The New York Draft Riots

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During the nineteenth century, the nativists and many of the native inhabitants of New York looked down upon the Irish immigrants because of their poverty and large numbers. The Irish symbolized destitution and desperation and stereotyped them as criminals. Their poverty-stricken appearance caused many people especially those who agreed with the nativist ideology to look at them with distaste. Furthermore, the New York Draft riots in 1863 did little to help with the public’s opinion of the Irish. Feeling bitter about the unfairness of the new draft laws the rioters took desperate measures. The rioters were predominately Irish and they participated in the burning and looting of several buildings. The rioters caused mayhem leader to several death and injuries from July 13 to 16. An article in Harper’s Weekly featured several drawings that depicted the madness. The images featured violent fights with the police, lynching of an African American man, ruins of a building and looting of a store. These pictures depict the destructive and disturbing actions of the rioters. The New York Draft riots only heightened the public’s perception that the Irish immigrants were dangerous and bringing harm to the United States.
The new wave of Irish immigrants created competition for jobs and territory in the city, which caused anti-Catholic nativism to grow. Many of the Irish immigrants hoping to escape starvation and seeking new opportunities and were willing to work for meager wages to support their families. The nativists saw themselves as superior to foreigners because they believe that they had helped build the United States and the immigrants were taking advantage. In the novel by Orvilla S Belisile titled The Arch Bishop: or Romanism in the U...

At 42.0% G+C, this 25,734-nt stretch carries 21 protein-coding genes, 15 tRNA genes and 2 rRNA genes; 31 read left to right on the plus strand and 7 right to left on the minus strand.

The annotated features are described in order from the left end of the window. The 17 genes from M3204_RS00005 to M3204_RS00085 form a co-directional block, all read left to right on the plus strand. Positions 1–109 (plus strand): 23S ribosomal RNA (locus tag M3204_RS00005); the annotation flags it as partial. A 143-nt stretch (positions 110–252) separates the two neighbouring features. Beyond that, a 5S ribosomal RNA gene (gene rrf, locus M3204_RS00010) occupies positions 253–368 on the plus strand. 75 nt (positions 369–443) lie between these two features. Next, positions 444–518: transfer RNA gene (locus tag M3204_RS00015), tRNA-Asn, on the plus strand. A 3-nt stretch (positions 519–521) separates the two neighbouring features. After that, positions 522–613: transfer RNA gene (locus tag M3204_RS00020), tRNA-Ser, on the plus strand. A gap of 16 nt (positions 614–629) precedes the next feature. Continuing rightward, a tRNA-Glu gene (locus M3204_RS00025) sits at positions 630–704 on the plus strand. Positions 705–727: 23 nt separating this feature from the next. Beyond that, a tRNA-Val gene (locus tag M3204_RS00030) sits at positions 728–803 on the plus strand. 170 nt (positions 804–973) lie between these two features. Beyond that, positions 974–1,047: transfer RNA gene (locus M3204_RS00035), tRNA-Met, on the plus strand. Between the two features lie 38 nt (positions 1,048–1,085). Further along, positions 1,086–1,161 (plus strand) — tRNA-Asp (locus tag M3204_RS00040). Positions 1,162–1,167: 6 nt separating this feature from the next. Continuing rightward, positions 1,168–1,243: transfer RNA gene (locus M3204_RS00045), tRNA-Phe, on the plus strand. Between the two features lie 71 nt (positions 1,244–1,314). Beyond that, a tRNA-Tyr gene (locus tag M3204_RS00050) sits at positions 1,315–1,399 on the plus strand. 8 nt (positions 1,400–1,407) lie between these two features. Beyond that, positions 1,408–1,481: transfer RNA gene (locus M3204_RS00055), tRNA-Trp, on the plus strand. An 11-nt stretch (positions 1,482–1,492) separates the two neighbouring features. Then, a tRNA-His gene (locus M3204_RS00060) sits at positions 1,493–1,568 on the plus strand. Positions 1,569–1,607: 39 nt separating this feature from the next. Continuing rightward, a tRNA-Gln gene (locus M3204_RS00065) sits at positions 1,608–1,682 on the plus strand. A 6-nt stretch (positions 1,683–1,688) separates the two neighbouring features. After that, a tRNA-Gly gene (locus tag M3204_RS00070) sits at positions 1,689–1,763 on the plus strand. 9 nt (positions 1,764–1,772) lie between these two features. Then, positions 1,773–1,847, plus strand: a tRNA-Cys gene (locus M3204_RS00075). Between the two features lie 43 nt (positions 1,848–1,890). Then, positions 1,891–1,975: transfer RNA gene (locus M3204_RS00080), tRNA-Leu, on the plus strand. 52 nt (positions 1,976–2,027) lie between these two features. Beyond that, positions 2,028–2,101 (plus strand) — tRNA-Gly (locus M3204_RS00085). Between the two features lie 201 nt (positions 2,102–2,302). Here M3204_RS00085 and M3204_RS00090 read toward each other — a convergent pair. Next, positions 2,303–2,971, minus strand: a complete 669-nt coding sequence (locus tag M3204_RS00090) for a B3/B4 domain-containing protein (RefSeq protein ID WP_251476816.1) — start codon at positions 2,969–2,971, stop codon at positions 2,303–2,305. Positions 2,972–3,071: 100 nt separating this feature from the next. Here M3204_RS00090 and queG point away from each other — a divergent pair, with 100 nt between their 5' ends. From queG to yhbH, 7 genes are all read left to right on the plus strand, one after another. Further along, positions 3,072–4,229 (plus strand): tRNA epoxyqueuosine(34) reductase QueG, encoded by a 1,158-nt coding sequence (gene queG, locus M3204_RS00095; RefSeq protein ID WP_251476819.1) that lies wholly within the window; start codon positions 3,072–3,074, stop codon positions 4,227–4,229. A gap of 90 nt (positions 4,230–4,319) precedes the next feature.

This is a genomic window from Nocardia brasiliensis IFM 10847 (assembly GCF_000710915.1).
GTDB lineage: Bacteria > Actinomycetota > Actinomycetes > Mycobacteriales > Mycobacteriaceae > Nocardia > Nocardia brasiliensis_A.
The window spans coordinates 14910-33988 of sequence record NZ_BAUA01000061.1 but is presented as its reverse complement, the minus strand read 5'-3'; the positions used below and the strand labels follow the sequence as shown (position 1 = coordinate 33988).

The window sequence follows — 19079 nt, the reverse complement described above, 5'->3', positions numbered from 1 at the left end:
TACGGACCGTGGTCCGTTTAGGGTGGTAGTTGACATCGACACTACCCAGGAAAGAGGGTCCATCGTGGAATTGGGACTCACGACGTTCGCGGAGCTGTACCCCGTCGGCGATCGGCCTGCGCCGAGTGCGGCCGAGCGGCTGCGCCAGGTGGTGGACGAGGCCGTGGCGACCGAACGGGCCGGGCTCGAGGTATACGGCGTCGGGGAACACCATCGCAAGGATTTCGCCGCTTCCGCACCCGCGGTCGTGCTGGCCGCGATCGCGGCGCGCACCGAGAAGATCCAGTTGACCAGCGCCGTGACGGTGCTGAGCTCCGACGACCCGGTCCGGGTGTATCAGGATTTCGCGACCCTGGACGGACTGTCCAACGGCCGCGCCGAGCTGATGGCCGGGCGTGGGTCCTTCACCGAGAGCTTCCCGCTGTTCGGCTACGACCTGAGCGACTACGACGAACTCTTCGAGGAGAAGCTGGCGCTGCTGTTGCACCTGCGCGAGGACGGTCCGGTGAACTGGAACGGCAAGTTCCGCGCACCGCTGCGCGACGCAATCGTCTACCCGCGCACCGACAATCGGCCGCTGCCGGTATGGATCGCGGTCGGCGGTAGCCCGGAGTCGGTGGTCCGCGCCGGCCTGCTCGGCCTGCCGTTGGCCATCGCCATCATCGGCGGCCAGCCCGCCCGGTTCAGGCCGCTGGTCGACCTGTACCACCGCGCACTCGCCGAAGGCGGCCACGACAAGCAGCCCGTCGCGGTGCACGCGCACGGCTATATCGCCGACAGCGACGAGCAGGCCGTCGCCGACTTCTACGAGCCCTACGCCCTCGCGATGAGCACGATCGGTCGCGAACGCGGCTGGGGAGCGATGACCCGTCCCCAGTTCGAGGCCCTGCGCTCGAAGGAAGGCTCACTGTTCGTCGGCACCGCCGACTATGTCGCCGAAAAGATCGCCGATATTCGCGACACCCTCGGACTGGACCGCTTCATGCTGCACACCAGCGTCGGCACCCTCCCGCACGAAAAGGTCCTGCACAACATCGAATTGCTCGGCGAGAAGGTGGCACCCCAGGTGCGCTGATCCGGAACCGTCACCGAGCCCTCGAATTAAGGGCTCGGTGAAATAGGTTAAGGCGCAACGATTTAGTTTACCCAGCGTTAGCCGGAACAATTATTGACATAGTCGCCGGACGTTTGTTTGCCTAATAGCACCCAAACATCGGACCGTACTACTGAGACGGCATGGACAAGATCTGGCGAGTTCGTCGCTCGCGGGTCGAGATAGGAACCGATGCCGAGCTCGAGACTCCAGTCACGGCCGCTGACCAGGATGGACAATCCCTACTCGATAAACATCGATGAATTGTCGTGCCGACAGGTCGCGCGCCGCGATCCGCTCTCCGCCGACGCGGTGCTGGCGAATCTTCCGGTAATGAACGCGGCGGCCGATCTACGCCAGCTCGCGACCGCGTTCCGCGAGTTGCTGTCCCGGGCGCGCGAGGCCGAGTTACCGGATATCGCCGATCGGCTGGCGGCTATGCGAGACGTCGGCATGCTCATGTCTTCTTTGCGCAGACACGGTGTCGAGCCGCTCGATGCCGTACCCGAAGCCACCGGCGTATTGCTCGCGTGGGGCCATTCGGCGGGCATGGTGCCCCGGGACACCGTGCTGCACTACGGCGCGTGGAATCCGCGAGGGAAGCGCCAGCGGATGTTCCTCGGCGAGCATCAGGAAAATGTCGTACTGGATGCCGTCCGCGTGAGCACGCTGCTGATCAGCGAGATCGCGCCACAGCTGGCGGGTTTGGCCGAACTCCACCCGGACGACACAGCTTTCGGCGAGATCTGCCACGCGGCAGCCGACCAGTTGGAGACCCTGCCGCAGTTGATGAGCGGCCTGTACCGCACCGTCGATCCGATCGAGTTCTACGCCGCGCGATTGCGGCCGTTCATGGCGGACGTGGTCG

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...nvolved in the riot but did not include any details about the American rioter’s religions or ethnicities. This is notable because it could cause a specific group to be targeted while the general reference to the Americans causes them to pass through the audience’s radar. In the article titled Ireland in America the author draws attention to the large number of immigrants arriving from politically and socially troubled “foreign lands” are “thrown among us.” His use of language shows some concern for the large number of Irish immigrants arriving in New York City. However, the writer shows sympathy for the hardships that the Irish have encountered in their homeland and states that the Irish immigrated to avoid the “jaws of famine.” 7 His tone is optimistic that the Irish will “grow up with the vigorous and fruitful American tree” and be productive members of society.

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